Letter: An outstanding artist who has been unfairly rubbished

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Sir: It is discouraging to see Andrew Graham-Dixon join the ragtag bunch of Thames Valley criticasters who have declared open season on R. B. Kitaj's retrospective at the Tate Gallery. I suspect that one reason they despise him is that he was born across the ocean in Chagrin Falls, Ohio. London could not abide Whistler in his day; or Ezra Pound, somewhat later on. As an American writer, I find England possible to live in only by retreating to a dale with rough fell sheep, far from the chattering and vituperation of Hampstead and Chelsea.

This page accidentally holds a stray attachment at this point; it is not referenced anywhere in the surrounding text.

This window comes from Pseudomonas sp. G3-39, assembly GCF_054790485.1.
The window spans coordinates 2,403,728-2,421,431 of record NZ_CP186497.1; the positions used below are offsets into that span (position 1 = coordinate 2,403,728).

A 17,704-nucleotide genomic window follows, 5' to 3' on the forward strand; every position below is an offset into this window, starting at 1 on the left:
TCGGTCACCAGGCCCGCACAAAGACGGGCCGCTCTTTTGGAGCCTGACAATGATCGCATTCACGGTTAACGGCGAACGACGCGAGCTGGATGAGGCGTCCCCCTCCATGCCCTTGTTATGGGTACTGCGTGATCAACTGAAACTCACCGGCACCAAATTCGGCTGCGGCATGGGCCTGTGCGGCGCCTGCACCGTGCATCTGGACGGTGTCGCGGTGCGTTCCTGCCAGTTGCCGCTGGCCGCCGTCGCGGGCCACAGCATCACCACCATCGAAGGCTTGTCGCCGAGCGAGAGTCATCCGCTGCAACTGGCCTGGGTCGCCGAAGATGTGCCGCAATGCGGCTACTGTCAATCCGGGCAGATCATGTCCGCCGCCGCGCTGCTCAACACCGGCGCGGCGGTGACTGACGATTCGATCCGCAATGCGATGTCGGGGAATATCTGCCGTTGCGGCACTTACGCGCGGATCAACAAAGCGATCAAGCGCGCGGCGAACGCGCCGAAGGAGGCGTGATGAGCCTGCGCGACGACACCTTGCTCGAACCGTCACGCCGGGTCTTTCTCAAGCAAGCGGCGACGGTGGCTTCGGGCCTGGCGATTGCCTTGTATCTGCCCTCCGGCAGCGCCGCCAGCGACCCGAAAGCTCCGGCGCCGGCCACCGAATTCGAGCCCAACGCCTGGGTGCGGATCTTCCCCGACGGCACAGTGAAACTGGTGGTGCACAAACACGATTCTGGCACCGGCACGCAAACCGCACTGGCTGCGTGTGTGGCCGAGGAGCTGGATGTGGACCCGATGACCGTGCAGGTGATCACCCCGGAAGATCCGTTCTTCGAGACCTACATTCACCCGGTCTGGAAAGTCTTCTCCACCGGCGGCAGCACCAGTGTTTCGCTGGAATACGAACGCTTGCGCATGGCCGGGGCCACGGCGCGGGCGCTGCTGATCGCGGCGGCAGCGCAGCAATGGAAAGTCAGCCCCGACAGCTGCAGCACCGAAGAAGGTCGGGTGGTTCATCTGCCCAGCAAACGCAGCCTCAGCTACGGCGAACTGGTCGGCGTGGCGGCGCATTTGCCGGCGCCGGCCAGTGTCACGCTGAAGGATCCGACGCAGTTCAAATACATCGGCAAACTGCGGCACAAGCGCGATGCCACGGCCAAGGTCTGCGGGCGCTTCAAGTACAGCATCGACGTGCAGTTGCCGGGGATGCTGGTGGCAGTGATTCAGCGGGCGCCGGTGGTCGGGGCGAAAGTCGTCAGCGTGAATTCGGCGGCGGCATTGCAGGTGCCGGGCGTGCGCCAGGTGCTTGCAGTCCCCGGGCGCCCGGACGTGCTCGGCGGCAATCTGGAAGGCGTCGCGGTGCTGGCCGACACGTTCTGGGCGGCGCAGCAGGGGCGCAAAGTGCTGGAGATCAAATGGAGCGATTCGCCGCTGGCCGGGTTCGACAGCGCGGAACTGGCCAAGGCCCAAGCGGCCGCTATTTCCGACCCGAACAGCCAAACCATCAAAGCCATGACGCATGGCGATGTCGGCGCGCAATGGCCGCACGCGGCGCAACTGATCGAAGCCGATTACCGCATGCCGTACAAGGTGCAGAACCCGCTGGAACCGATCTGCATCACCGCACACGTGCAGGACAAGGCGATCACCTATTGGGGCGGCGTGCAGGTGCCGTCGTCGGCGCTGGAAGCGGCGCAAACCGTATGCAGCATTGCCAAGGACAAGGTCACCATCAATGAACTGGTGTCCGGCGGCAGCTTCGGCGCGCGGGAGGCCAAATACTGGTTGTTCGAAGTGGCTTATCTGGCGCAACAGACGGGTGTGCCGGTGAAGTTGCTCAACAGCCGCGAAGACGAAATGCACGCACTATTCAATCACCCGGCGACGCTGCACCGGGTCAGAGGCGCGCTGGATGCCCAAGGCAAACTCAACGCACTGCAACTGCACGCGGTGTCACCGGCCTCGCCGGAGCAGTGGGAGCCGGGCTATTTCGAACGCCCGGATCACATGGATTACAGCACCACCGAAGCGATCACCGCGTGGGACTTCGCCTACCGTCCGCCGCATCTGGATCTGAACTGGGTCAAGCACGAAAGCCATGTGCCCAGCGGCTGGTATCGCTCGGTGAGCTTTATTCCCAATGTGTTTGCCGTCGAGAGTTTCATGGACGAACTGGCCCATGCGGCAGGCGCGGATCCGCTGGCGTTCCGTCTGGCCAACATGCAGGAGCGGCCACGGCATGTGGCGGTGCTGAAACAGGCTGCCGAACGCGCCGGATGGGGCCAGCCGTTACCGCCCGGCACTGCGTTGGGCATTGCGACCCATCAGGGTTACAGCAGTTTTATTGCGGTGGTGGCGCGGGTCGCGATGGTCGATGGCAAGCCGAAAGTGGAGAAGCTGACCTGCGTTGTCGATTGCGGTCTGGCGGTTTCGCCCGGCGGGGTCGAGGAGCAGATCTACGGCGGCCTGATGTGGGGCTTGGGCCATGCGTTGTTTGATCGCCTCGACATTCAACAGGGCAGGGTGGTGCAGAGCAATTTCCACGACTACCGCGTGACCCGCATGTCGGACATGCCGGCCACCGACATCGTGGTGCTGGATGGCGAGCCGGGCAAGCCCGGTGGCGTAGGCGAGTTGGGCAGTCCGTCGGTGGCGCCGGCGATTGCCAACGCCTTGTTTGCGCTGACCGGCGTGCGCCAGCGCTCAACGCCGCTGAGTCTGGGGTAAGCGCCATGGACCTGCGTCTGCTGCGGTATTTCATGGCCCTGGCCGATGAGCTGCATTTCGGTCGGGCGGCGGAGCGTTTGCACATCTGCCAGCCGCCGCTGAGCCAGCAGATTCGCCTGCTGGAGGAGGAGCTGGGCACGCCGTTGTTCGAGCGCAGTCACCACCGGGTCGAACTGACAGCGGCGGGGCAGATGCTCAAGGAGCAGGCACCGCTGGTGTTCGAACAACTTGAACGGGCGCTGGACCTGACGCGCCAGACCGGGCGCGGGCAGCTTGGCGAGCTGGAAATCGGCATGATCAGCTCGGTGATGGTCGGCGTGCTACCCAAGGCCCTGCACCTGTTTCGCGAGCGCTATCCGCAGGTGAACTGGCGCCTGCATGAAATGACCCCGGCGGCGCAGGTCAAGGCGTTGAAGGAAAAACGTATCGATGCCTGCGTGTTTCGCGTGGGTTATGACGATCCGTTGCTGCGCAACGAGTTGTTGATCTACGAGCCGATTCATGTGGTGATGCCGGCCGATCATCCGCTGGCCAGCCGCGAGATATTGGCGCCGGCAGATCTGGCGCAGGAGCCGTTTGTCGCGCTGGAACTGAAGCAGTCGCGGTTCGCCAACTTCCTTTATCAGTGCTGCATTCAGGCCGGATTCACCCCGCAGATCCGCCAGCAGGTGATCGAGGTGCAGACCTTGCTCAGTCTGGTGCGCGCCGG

Despite the criticasters, is it not interesting that Kitaj commands the respect and affection of painters as fine as Bacon, Hockney, Freud, Kossoff, Auerbach, Hodgkin and Andrews? And of American and British poets such as Basil Bunting, Robert Duncan, Robert Creeley, Hugh MacDiarmid, John Ashbery, Christopher Middleton and myself? And this has been true for over 30 years in most cases.

It is useful to quote from a letter written by Ferruccio Busoni in 1904, on a train between New York and Chicago:

Artists are only there for artists: everything to do with critics, schools and teachers is stupid and dangerous rubbish.

Yours sincerely,


Dentdale, Cumbria

28 June